Resilience Thinking – It’s when not if.

 The shape of change The recent and rapid evolution of our high streets in the UK and main street USA have been a very visible sign of change which few will have missed. Resilience thinking helps business leaders understand what that change will look like for their...

Decision making on the shifting sands of the facts.

Facts can change. The foundation of any good decision should be the facts, so how should we build a fact based culture in a business?

Is our personal resilience at risk from hyper-connectivity ?

Personal resilience is more important today than it ever was. Providing inner strength, it helps us to go with the flow and bounce back from adversity. More than a buzzword, personal resilience can be learned and contribute real advantages in situations which disrupt...

Demographic change, a slo-mo disruption?

Staff are the core of any business, without them we all might as well shut up shop and go home. However across many economies, organisations are struggling to recruit and retain staff against multiple headwinds of demographic change which are global in nature but local in impact.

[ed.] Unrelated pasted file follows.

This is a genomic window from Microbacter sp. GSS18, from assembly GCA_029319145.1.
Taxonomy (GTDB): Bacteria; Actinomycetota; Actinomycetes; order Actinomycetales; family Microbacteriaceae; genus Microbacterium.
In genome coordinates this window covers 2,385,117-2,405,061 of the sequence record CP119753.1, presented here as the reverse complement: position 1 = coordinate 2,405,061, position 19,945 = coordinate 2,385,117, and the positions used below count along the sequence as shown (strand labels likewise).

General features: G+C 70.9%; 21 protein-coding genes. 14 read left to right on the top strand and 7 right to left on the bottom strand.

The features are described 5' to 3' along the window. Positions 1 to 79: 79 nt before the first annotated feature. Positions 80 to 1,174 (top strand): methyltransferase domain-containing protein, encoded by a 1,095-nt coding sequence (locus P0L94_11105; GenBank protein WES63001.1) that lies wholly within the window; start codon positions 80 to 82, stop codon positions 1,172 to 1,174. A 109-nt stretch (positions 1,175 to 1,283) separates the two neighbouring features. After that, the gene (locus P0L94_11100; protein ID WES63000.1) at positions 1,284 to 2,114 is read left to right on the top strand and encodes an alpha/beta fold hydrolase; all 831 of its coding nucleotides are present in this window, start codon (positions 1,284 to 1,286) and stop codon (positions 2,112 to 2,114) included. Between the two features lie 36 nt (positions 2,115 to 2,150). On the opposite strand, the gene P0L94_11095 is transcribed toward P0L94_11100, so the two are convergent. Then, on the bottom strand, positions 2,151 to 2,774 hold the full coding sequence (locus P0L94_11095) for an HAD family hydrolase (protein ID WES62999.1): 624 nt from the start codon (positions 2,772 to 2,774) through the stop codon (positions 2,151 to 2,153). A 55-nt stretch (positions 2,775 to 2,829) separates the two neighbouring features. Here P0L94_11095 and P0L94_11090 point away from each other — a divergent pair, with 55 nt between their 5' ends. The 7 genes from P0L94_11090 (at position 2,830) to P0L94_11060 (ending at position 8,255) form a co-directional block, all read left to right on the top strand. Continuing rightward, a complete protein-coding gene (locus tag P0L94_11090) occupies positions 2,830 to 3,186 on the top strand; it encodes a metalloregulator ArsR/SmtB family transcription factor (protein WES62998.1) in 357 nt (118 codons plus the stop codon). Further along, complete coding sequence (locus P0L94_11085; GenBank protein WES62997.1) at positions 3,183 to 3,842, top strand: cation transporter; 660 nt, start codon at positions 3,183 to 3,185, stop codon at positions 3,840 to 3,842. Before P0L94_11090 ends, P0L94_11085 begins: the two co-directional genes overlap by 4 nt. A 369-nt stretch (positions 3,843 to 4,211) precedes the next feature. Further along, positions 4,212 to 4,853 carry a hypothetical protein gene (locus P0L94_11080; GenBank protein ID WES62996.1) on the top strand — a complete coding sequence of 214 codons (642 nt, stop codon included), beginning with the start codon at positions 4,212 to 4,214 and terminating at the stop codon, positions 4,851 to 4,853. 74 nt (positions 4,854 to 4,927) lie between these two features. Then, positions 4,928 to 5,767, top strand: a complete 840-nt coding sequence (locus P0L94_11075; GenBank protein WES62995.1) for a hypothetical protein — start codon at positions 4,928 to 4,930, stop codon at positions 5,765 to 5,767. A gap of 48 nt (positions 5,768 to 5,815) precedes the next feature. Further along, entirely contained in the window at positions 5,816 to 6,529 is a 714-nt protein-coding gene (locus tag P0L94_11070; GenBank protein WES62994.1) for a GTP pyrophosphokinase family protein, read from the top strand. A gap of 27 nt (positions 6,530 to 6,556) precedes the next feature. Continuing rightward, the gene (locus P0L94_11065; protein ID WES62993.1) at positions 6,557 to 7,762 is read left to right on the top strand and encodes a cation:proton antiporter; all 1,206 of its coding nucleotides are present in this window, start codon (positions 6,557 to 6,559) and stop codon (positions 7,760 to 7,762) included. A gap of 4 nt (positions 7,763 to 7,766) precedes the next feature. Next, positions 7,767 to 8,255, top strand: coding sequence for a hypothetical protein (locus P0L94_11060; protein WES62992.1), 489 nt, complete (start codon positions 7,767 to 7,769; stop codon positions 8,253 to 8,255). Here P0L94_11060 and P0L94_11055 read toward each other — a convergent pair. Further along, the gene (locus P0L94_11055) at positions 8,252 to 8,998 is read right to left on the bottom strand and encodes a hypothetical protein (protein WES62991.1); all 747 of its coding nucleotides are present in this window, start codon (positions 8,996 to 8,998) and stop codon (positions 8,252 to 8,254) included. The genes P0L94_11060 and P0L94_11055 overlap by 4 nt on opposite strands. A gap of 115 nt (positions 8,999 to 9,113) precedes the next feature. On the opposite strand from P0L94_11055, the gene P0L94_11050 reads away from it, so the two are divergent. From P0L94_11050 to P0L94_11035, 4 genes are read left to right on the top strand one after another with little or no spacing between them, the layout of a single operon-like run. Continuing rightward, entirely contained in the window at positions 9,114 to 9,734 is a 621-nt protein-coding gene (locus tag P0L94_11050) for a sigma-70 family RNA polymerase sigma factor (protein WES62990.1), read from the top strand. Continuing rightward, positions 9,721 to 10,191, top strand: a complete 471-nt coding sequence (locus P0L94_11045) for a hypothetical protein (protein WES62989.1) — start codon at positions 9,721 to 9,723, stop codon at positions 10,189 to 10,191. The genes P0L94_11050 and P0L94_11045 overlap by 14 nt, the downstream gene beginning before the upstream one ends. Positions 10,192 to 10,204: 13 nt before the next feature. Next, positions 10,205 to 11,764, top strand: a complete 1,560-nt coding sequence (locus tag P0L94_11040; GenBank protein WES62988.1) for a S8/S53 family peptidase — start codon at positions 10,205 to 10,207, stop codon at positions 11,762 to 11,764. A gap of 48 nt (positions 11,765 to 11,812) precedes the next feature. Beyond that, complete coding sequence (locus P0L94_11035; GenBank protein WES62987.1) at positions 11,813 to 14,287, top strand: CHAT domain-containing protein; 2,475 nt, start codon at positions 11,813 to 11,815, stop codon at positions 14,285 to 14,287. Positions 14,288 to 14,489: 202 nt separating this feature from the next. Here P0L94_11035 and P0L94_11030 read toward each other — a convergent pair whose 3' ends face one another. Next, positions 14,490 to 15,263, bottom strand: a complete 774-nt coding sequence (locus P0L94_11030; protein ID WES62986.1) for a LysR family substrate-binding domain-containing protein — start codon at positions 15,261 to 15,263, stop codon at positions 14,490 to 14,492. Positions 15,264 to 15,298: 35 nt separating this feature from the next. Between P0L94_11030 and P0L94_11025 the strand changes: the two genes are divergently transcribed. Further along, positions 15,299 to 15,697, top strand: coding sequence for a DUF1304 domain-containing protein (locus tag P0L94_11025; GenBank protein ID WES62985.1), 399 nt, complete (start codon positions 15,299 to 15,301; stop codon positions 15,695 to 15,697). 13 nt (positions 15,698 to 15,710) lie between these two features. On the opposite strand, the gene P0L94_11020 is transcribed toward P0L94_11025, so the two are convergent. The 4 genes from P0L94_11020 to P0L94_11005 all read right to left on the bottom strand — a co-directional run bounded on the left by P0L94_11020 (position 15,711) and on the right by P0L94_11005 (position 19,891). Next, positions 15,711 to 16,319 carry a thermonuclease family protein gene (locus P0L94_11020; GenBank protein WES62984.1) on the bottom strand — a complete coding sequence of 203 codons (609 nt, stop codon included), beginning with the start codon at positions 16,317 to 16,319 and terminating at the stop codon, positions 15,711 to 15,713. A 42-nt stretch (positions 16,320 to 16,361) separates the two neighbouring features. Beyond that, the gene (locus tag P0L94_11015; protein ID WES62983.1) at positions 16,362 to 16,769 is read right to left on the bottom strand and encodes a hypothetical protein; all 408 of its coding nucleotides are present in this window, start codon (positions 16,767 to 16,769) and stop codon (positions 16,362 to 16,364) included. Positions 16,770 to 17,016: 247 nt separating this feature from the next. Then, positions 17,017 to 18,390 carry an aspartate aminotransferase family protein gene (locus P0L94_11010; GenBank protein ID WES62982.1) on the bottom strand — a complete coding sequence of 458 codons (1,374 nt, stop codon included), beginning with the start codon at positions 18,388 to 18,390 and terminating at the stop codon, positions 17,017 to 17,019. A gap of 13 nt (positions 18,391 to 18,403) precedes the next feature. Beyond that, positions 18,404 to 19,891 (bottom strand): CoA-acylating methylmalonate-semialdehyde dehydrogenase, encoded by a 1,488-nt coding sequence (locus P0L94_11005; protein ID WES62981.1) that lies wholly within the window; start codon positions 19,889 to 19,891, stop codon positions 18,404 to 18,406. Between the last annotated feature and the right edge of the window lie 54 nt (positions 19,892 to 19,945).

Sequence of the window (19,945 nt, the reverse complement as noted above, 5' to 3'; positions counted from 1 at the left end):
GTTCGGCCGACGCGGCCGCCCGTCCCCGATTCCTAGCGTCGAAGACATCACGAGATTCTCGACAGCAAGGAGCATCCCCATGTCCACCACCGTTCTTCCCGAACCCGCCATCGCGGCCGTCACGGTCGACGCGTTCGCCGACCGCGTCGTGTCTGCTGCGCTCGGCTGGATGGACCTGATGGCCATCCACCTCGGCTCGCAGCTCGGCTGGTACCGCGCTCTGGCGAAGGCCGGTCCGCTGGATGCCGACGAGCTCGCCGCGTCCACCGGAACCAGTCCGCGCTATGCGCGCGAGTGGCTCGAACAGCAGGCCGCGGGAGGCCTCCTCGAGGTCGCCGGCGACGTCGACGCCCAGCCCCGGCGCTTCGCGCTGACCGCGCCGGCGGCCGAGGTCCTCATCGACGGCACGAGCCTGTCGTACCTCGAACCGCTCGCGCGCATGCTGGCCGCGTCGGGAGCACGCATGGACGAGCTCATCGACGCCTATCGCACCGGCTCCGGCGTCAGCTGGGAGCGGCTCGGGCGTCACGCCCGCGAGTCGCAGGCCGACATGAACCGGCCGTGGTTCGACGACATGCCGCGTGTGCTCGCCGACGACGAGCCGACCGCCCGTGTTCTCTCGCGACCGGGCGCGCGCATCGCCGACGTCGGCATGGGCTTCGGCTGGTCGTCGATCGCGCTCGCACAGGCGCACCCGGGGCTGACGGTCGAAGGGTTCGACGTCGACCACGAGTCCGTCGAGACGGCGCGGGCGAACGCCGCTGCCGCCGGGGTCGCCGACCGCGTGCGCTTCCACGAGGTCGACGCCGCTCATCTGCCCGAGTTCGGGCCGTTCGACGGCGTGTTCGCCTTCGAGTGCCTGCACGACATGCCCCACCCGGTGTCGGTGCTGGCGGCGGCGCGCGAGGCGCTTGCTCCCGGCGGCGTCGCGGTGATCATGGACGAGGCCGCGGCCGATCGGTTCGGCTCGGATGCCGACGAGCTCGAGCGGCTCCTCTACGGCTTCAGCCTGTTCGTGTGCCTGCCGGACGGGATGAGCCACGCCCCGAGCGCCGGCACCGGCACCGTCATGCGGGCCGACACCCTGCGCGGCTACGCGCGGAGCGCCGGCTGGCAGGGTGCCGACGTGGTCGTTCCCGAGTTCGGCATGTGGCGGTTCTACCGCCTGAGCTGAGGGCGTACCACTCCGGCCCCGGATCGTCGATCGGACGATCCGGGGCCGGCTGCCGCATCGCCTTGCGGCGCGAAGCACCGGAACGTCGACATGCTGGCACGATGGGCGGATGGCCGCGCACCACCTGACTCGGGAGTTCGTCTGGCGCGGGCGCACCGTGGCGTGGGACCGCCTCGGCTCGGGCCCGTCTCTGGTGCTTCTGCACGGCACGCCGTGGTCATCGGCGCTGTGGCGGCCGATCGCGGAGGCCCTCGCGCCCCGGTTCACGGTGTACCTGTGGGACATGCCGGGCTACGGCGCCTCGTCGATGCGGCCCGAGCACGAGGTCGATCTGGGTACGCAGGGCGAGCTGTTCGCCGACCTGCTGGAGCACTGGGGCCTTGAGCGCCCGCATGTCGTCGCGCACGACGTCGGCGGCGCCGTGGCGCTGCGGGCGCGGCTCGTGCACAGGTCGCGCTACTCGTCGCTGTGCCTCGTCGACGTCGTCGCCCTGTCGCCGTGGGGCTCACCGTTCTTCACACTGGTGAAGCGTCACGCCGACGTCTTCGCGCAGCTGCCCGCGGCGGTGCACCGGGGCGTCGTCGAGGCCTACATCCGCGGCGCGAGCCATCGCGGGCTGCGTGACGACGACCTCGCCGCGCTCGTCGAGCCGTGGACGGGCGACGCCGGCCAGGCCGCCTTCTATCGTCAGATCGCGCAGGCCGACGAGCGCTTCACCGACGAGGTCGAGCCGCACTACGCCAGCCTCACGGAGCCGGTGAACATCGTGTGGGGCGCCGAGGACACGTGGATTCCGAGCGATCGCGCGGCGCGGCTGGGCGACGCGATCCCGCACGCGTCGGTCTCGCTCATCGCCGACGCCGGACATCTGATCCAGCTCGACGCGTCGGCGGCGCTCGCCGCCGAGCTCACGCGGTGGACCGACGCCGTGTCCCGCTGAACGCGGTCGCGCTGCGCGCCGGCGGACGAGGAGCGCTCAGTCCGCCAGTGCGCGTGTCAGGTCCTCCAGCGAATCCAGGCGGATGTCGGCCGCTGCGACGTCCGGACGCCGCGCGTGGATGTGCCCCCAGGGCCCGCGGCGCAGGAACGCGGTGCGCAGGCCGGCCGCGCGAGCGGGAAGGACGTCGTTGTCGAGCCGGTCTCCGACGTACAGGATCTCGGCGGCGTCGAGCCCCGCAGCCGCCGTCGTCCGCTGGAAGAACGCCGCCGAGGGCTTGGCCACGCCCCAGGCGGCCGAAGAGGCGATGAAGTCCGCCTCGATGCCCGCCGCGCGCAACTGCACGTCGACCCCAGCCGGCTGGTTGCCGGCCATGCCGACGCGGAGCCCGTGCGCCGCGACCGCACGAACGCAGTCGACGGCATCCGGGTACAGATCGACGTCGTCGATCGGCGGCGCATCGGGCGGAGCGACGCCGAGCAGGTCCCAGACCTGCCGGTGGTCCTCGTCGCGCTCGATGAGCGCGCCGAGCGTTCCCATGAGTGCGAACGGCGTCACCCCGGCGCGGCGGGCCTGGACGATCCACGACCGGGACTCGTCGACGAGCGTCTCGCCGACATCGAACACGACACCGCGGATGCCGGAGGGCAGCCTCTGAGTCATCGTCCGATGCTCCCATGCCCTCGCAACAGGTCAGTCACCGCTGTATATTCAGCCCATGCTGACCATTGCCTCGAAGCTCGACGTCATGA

Risk forecasting, mirage or science?

How to move from Risk Forecasting to Resilience Thinking. There are known knowns. These are things we know that we know. There are known unknowns. That is to say, there are things that we know we don’t know. But there are also unknown unknowns. There are things we don’t know we don’t know.

Adaptive capability and making a drama out of a crisis.

How can an organisation build adaptive capability to improve it’s resilience. Strategies including product-as-a-service, agile manufacturing, mutual support, and Auftragstaktik can contribute to preparations for disruption to give an organisation the ability to survive and create new opportunity.

How community resilience can build resilient organisations

Building community resilience is one concrete way we can create a more resilient organisation. By preparing ahead of disruption, communities and the organisations they contain can resist disruption, respond effectively and make positive changes as a result.

Disruptions usually start small and look insignificant.